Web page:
Mandy Benn appears for her preliminary examination on charges of second-degree murder at Ionia County Courthouse in Ionia, Mich., Thursday, Nov. 10, 2022. Benn was convicted of second-degree murder and other charges after five bicyclists were struck by her vehicle as they rode in a charity event. Edward Erickson, 48, of Ann Arbor, left inset, and Michael Salhaney, 57, of Bloomfield Hills, right inset, were killed. Three other men were hurt. (Joel Bissell/MLive.com/The Grand Rapids Press via AP; Erickson photo from GoFundMe; Salhaney photo from his obituary)
A woman accused of being intoxicated on prescription medications when she struck and killed two bicyclists and injured three others taking part in a Make-a-Wish charity ride in Michigan was convicted on Friday.
A jury found Mandy Benn, 43, guilty of second-degree murder and operating a vehicle while under the influence. She was accused of killing Edward Erickson, 48, and Michael Salhaney, 57. A sentencing date has not been set. She faces up to life in prison.
She was accused of hitting the bicyclists when she crossed a center line trying to get around a UPS truck during the charity ride north of Grand Rapids in June 2022 that was cut short due to the tragedy.
A witness saw a body flying through the air from her window, she testified in court, local ABC affiliate WZZM-TV reported.
Timothy Kolanowski, who rode in the event, described the collision in court.
“I went to reach for my face, and my hand came back with blood all over it. We’ve been hit by this car, and I realized then we need to call 911. There are injuries … the other guys definitely got hit,” he said.
An Ionia County sheriff’s detective testified Benn was disoriented at the crime scene, making an observation to the detective about the carnage.
“She looked right at me, and she says, ‘Wow, officer, that almost looks real.’ I was really taken aback by that. It was like she was on a different planet,” said Detective Sgt. Phillip Hesche, Grand Rapids ABC affiliate WZZM reported.
A judge at her preliminary hearing said she had acted with a “wanton and willful … disregard of life,” MLive reported.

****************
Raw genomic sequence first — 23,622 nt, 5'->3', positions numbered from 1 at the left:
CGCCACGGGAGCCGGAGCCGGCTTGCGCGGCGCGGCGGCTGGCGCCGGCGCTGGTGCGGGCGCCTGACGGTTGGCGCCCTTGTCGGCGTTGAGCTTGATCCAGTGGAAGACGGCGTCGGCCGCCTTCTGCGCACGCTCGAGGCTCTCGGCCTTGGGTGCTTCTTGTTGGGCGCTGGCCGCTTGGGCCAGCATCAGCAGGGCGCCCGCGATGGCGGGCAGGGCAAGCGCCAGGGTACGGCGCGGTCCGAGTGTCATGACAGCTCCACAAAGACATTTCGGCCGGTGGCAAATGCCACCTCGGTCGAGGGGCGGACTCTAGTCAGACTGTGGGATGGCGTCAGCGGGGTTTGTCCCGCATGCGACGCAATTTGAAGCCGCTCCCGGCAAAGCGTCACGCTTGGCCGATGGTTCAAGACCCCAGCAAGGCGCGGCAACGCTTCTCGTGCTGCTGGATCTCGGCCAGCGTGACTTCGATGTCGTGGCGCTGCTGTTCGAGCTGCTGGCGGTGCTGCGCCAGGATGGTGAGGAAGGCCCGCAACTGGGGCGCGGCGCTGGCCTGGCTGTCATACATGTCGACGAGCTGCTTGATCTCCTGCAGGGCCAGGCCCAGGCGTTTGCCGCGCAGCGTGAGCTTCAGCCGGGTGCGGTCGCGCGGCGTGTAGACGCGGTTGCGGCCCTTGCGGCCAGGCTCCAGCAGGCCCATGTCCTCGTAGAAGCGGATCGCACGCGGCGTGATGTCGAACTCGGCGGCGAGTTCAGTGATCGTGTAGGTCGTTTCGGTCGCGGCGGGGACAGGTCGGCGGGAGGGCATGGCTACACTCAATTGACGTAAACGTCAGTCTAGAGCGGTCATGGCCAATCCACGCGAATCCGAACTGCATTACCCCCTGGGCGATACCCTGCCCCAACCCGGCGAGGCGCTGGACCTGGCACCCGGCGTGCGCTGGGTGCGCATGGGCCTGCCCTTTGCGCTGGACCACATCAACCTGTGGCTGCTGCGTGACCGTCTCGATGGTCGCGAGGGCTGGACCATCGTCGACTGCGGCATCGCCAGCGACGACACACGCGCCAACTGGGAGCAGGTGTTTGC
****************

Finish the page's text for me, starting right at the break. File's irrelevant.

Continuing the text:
Her defense attorney, Walter Downes, argued she had only “therapeutic” amounts of medication.
The victims were remembered fondly. A fundraiser was set up in Erickson’s honor to help his two young children go to college.
“It has been wonderful to see so many people come out to support his family in this terrible time,” family friend Scott Fitzpatrick told MLive. “Yukari (his wife) and the rest of the family are still trying to process what happened but are very grateful for the support.”
His GoFundMe page said he loved his family, friends, and cycling.
“Ed especially loved helping others in need and would ride thousands of miles annually in pursuit of helping families in need,” the page said.
MLive reported that Erickson wrote on his donation page that a “wish shifts the focus from hospital stays, treatments and surgeries.
“It opens up a world of possibilities — where the exciting anticipation of a wish-come-true helps wish kids believe in better days ahead. A wish replaces fear with confidence, sadness with joy and anxiety with hope. And hope is essential for these courageous children, now more than ever.”
Salhaney’s obituary said the father to seven children was “a pillar in the community and at home.”
“Our lives lost the brightest glimmer of light,” it read. “Mike dedicated his life to not only the rule of law but fiercely protected his family and those around him.
“Love, kindness and integrity is only the beginning to describe Mike. Words cannot and will not describe this immense tragedy and pain felt in the community but, more importantly, at home.”
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